Barrister Blogger published an analysis of the case - Mr Justice Hayden was right to bring Archie’s futile treatment to an end. – BarristerBlogger and Joshua Rozenberg wrote Unforced errors by Archie’s lawyers - by Joshua Rozenberg.
The Rozenberg article attracted a comment by Edward Devereux QC who was leading counsel for Archie's parents (Hollie Dance and Paul Battersbee). Advice given by lawyersto their clients is covered by legal professional privilege and that privilege belongs to the client. Mr Devereux rightly revealed nothing about such advice but one paragraph in the comment stood out -
An Online Safety Bill has been before Parliament for a considerable time. It is a lengthy Bill of 12 parts, 197 clauses, 15 Schedules and it attempts to impose duties of care on what are referred to as "regulated user-to-user" services and also to impose certain "Children's risk assessment duties" and safety duties protecting children.
Legislators would do well to consider whether their convoluted Bill - (and it is not easy reading) - would actually address the type of challenge that Archie appears to have been engaged in.
2] On 3 August, the European Court of Human Rights issued a press release stating why it did not accept the request by Archie's parents for interim measures. The Press Release stated -
"The Court (the President) today decided not to issue the interim measure sought. It also decided to declare the applicants’ complaints inadmissible. Having regard to all the material in its possession and in so far as it had jurisdiction to examine the allegations made, the Court considered that the conditions of admissibility provided for in Articles 34 and 35 of the Convention were not fulfilled. It further indicated that this decision did not constitute an acknowledgement by the Court that it, either in fact or in law, had jurisdiction to hear the case under Article 35 § 2 (b) of the Convention (which provides that the Court shall not deal with any application that is substantially the same as a matter that has already been submitted to another procedure of international investigation or settlement)."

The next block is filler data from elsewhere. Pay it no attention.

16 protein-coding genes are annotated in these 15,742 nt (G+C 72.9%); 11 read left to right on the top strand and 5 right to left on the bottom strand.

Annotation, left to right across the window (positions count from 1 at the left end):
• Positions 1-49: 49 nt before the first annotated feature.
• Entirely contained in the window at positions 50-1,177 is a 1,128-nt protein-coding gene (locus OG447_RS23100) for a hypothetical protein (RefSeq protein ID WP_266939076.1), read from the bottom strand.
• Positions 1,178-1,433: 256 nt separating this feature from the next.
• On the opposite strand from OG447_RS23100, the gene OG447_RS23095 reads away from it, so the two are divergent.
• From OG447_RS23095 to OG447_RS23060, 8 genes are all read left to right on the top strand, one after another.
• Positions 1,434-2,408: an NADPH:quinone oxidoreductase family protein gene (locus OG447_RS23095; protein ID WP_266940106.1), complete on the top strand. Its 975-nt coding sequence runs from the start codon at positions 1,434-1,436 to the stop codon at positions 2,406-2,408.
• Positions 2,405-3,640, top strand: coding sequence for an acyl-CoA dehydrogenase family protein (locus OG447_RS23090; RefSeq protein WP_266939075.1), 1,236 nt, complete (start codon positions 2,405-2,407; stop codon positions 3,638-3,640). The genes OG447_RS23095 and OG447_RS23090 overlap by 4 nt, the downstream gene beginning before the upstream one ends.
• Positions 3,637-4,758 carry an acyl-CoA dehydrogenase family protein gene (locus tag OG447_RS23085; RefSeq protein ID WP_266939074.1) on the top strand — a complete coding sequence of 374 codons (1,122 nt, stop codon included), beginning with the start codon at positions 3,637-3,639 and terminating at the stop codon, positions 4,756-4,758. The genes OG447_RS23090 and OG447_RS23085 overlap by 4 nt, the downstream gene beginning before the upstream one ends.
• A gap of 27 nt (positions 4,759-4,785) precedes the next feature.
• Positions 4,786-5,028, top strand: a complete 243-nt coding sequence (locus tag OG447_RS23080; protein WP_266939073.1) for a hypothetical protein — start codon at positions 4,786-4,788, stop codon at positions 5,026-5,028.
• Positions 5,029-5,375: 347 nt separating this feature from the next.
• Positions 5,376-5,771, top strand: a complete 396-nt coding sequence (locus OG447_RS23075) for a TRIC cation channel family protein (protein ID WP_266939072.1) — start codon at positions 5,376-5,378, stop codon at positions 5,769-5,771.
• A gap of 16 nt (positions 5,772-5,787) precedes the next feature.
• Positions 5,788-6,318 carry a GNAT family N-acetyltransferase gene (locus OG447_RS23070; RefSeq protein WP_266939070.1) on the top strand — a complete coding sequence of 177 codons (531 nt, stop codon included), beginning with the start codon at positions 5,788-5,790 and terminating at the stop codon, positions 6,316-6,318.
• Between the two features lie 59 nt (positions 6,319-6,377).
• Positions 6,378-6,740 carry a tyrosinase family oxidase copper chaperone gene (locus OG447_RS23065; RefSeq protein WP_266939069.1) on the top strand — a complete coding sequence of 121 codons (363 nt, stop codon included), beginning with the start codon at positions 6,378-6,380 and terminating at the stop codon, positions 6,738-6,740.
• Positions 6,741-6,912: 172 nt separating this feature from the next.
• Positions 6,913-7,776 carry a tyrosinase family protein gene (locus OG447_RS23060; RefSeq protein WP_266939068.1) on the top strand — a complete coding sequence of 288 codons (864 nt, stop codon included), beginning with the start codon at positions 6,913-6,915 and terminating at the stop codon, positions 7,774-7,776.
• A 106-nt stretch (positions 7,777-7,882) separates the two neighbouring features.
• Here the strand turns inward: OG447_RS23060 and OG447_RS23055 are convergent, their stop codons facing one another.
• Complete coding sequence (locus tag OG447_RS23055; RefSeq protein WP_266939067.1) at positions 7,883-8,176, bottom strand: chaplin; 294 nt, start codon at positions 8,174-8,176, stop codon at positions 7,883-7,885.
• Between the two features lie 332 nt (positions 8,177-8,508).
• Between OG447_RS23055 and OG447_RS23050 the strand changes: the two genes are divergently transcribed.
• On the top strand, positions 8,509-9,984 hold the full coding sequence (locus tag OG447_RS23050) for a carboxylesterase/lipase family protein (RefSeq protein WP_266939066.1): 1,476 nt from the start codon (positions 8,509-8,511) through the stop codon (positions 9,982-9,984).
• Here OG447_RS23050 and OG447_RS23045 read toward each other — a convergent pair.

This simply does not explain adequately why it was decided not to issue the interim measure sought but the E Ct HR gives States a considerable margin of appreciation in relation to decisions concerning life-sustaining treatment - see for example Guide to Article 2 (Right to Life) at paragraph 75.
Having rejected the interim measure, the press release then stated - "It also decided ..." and went on to refer to admissibility.
It appears that the court considered that it did NOT have jurisdiction to accept the case because of Article 35. At least, Article 35 was clearly a factor. It might have been better for the court to clearly explain what impact Article 35 had on the case. Instead we are left with fudge. Would any future cases be ruled inadmissible if the UN Committee on the Rights of Persons with Disabilities had been approached? That certainly seems to be distinct possibility.